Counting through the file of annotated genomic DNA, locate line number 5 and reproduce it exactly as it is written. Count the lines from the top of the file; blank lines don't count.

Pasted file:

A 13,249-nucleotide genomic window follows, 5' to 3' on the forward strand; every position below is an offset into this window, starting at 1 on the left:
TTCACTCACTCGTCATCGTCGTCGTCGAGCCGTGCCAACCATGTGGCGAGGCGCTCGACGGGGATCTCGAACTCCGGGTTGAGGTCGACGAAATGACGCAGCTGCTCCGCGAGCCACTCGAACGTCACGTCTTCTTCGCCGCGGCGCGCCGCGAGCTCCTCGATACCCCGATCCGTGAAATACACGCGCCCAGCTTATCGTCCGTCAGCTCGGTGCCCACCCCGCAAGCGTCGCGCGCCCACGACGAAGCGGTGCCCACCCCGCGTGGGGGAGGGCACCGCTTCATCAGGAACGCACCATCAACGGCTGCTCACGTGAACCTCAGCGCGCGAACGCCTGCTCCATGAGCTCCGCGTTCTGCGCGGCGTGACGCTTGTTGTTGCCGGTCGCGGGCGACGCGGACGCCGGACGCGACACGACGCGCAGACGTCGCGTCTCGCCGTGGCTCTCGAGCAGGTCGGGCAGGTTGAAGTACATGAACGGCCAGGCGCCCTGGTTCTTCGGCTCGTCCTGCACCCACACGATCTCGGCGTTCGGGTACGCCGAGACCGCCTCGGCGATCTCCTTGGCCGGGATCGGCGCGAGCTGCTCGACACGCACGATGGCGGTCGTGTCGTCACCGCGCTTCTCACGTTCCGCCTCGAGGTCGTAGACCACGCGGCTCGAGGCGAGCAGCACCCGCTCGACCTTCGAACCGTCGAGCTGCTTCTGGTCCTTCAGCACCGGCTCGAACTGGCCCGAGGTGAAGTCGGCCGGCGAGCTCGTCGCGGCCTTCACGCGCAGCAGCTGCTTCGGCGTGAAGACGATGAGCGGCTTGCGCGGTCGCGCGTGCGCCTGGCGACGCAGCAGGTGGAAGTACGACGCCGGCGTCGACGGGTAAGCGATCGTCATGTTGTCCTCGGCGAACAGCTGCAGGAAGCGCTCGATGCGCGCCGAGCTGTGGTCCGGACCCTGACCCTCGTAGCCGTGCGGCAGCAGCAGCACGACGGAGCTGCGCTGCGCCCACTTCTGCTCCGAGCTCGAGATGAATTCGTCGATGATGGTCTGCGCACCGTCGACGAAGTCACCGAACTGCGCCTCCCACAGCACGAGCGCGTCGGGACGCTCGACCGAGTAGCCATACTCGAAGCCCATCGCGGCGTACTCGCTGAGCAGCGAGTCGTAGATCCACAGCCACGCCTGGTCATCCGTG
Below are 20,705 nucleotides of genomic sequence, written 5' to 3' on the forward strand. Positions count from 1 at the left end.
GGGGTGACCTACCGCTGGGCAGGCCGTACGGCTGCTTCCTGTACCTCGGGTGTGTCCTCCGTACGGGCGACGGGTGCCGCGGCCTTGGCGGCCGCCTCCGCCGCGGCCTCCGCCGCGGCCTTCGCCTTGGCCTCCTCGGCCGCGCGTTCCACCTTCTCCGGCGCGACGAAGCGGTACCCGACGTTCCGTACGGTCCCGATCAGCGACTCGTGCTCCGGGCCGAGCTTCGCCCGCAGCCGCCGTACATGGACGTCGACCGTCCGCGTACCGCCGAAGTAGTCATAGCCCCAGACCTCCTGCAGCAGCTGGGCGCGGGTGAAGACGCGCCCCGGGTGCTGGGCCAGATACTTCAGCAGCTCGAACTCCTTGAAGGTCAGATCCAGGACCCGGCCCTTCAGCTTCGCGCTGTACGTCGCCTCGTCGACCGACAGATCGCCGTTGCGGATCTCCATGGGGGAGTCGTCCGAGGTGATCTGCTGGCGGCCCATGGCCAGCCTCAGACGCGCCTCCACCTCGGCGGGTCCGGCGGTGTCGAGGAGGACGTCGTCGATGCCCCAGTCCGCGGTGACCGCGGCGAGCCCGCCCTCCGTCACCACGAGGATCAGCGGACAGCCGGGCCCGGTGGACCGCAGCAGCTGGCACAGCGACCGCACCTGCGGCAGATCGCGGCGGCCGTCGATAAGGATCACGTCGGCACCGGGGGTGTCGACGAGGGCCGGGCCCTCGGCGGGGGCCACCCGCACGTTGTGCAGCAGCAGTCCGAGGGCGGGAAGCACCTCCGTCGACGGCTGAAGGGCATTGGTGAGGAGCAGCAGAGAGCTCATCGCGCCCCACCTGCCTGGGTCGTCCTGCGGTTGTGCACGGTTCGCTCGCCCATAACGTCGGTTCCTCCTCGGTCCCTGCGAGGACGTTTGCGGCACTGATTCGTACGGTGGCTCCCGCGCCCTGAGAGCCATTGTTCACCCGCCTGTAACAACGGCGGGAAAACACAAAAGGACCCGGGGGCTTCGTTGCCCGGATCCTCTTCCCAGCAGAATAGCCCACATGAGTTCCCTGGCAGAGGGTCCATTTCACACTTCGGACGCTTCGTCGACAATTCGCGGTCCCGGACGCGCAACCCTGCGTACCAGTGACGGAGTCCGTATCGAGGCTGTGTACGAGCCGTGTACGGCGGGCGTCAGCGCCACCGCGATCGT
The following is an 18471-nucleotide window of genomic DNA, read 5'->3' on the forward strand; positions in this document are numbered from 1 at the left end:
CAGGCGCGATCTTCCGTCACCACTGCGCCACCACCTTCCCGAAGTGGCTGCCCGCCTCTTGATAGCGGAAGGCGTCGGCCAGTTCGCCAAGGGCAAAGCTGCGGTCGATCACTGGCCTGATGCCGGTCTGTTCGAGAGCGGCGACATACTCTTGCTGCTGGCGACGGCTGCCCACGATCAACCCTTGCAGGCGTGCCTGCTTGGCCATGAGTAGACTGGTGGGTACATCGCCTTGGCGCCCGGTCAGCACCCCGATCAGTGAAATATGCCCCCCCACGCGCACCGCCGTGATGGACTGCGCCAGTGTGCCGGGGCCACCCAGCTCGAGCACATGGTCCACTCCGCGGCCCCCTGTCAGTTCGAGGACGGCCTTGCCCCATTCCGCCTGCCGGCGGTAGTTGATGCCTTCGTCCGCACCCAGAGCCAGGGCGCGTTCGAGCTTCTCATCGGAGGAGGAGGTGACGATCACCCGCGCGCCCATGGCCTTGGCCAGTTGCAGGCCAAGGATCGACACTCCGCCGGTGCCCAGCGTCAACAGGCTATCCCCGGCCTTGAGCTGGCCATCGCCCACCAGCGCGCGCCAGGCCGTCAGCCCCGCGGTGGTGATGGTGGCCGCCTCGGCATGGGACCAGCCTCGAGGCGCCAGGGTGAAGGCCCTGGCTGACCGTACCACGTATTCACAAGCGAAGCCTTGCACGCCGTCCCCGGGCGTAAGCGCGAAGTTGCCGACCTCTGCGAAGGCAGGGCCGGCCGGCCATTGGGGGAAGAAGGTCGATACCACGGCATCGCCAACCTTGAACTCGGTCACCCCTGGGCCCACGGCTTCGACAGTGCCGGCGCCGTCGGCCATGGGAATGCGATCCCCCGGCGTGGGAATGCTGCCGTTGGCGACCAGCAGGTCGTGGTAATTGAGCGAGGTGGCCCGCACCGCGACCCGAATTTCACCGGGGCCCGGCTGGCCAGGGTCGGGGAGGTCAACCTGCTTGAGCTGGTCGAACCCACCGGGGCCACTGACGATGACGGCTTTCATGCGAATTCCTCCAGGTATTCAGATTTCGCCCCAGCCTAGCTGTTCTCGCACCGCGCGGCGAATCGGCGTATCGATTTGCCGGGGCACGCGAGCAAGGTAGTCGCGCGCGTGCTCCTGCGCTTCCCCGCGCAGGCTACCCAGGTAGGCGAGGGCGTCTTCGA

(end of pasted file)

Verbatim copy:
The following is an 18471-nucleotide window of genomic DNA, read 5'->3' on the forward strand; positions in this document are numbered from 1 at the left end: